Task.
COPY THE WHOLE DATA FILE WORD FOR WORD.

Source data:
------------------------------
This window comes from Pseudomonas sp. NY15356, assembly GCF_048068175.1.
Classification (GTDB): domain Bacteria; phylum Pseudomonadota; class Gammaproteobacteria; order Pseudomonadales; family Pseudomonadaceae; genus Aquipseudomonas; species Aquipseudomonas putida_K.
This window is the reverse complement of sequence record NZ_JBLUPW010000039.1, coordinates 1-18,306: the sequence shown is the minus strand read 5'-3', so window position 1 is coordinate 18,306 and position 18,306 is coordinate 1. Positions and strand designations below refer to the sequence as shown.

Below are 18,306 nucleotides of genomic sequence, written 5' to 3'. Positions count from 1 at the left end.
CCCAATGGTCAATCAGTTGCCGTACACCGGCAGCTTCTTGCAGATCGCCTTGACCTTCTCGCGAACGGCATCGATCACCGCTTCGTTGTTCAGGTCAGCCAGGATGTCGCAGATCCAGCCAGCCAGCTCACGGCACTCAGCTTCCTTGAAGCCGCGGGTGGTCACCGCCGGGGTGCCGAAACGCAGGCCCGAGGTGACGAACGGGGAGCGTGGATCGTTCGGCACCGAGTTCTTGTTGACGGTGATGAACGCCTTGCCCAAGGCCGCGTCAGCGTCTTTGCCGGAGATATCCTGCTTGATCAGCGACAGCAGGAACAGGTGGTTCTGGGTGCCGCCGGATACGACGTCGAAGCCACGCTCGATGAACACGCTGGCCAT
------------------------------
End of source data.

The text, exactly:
This window comes from Pseudomonas sp. NY15356, assembly GCF_048068175.1.
Classification (GTDB): domain Bacteria; phylum Pseudomonadota; class Gammaproteobacteria; order Pseudomonadales; family Pseudomonadaceae; genus Aquipseudomonas; species Aquipseudomonas putida_K.
This window is the reverse complement of sequence record NZ_JBLUPW010000039.1, coordinates 1-18,306: the sequence shown is the minus strand read 5'-3', so window position 1 is coordinate 18,306 and position 18,306 is coordinate 1. Positions and strand designations below refer to the sequence as shown.

Below are 18,306 nucleotides of genomic sequence, written 5' to 3'. Positions count from 1 at the left end.
CCCAATGGTCAATCAGTTGCCGTACACCGGCAGCTTCTTGCAGATCGCCTTGACCTTCTCGCGAACGGCATCGATCACCGCTTCGTTGTTCAGGTCAGCCAGGATGTCGCAGATCCAGCCAGCCAGCTCACGGCACTCAGCTTCCTTGAAGCCGCGGGTGGTCACCGCCGGGGTGCCGAAACGCAGGCCCGAGGTGACGAACGGGGAGCGTGGATCGTTCGGCACCGAGTTCTTGTTGACGGTGATGAACGCCTTGCCCAAGGCCGCGTCAGCGTCTTTGCCGGAGATATCCTGCTTGATCAGCGACAGCAGGAACAGGTGGTTCTGGGTGCCGCCGGATACGACGTCGAAGCCACGCTCGATGAACACGCTGGCCAT